Separation Agreements: Drafting and Negotiation Tips For Employers

Posted on 04-18-2018

By: Marc E. Bernstein, Paul Hastings LLP

This article addresses initial preparations for drafting a separation agreement and common terms that employers ordinarily should include, or at least consider including, in separation agreements.

WHEN TERMINATING AN EMPLOYEE’S EMPLOYMENT, THE employer often requests that the departing employee execute a separation agreement. In doing so, the employer seeks to obtain a comprehensive and defensible release of all real or perceived claims that the employee may legally waive in exchange for payments and/or benefits to which the employee is not otherwise entitled, which will be the consideration for the agreement. As the employer’s attorney, you must ensure that the separation agreement is comprehensive, valid, and enforceable so that the employer can successfully avoid litigation and other risks stemming from the termination.

Initial Preparations for Drafting a Separation Agreement

If possible, the employer should have the separation agreement prepared in advance so that it is available for distribution to the employee at the time of the termination. The earlier you become involved in separation discussions, the more valuable you will be to the employer during the preparation and negotiation of a separation agreement.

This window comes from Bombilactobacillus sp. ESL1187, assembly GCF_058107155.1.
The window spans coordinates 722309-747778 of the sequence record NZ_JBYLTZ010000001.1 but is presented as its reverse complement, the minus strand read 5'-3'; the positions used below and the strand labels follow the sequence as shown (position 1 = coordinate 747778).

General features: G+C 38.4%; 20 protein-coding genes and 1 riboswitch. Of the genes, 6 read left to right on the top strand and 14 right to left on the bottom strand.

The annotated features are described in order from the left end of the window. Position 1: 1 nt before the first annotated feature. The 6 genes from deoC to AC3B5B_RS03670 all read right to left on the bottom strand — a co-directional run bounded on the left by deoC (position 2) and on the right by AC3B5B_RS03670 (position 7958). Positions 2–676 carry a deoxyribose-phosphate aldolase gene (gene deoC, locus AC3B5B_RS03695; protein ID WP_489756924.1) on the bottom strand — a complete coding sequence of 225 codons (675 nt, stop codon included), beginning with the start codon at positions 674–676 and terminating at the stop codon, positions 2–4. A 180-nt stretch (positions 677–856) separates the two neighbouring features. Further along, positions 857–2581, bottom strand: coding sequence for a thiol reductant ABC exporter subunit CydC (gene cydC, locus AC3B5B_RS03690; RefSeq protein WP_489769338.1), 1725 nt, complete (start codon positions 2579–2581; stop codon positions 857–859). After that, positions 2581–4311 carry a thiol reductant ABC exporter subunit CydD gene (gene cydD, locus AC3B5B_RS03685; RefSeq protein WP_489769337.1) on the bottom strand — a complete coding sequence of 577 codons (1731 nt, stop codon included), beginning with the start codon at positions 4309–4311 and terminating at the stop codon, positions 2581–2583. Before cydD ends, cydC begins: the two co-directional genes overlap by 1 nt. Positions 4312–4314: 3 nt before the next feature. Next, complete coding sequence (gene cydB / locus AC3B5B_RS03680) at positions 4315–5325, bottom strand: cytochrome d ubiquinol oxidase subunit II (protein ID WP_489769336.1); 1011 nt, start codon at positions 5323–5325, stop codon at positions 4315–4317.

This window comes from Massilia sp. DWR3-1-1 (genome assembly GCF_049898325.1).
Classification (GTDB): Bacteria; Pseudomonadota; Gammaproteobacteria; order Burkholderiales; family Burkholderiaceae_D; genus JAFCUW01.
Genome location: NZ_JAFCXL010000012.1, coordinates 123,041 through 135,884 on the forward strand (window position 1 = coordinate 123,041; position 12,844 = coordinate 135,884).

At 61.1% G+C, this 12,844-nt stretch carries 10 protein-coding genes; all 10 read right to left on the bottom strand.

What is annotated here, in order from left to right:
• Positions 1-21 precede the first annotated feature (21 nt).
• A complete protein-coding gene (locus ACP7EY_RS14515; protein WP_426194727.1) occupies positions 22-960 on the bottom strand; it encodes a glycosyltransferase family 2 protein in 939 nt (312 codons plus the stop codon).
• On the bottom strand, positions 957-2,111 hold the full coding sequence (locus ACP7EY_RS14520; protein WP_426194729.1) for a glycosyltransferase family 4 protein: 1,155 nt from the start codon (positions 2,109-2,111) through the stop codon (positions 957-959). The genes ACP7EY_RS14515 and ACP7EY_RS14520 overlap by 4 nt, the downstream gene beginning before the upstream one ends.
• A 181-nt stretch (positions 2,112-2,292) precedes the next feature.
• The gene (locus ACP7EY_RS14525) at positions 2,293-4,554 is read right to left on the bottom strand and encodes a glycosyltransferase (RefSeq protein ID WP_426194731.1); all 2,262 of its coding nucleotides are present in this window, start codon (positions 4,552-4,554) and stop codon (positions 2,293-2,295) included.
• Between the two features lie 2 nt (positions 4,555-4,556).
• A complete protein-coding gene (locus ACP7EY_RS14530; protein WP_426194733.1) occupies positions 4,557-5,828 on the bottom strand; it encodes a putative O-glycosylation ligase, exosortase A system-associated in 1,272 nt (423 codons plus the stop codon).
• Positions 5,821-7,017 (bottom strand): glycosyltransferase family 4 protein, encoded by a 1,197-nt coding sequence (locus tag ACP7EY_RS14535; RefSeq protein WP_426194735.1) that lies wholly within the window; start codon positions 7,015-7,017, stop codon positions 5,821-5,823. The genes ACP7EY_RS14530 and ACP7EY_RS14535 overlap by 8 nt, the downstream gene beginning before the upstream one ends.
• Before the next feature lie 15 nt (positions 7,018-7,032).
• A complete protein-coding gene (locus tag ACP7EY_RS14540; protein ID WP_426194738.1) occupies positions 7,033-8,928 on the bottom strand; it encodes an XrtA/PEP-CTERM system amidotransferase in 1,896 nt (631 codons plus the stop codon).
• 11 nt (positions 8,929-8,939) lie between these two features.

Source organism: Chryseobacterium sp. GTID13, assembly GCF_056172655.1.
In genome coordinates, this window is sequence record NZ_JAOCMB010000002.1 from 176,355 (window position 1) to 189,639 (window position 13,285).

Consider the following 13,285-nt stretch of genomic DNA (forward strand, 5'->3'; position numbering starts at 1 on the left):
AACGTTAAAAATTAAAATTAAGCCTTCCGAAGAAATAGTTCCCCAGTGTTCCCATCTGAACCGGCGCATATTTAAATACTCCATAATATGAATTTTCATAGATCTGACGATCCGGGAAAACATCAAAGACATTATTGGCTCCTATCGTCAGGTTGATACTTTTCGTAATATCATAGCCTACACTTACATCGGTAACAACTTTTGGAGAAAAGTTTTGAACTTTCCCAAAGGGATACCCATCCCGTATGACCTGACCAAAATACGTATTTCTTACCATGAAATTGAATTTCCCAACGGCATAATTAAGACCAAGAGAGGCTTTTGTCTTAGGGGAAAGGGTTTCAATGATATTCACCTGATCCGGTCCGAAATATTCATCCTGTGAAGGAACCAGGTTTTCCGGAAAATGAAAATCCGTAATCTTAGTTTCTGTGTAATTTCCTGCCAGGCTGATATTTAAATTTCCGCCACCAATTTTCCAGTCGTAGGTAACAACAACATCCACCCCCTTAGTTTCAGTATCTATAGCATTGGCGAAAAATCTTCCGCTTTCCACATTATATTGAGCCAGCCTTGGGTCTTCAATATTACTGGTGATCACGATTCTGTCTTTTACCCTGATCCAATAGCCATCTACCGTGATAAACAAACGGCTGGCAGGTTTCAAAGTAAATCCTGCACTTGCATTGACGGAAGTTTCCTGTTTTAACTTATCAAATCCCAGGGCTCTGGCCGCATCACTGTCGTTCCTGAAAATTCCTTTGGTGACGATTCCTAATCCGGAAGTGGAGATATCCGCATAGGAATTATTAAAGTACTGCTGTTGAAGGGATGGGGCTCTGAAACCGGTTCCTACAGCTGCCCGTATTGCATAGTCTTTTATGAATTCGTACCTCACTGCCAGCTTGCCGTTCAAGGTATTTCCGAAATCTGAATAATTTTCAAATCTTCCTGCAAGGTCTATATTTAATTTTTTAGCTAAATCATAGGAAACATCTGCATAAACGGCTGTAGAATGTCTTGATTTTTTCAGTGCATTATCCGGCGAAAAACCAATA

Once involved, you should review the relevant employer policies and documents relating to the specific termination at issue—whether related to a layoff or a one-off termination—to ensure that the separation agreement is consistent with them. The documents that you should review ordinarily include:

  • Employment agreement or offer letter
  • The severance plan (if the employer has one
  • The employee handbook
  • Ancillary agreements between the employer and employee, such as a stand-alone restrictive covenant agreement

Any of these documents may contain formulaic separation payments based upon position and years of service, partial incentive payments, payment for accrued sick or vacation days, and outplacement. Agreements specifically between the employer and the employee may also contain non-standard severance terms, such as continued vesting of incentive compensation, bonus payments, and restrictive covenants that often remain in effect following termination.

 

To read the full practice note in Lexis Practice Advisor, follow this link.

 


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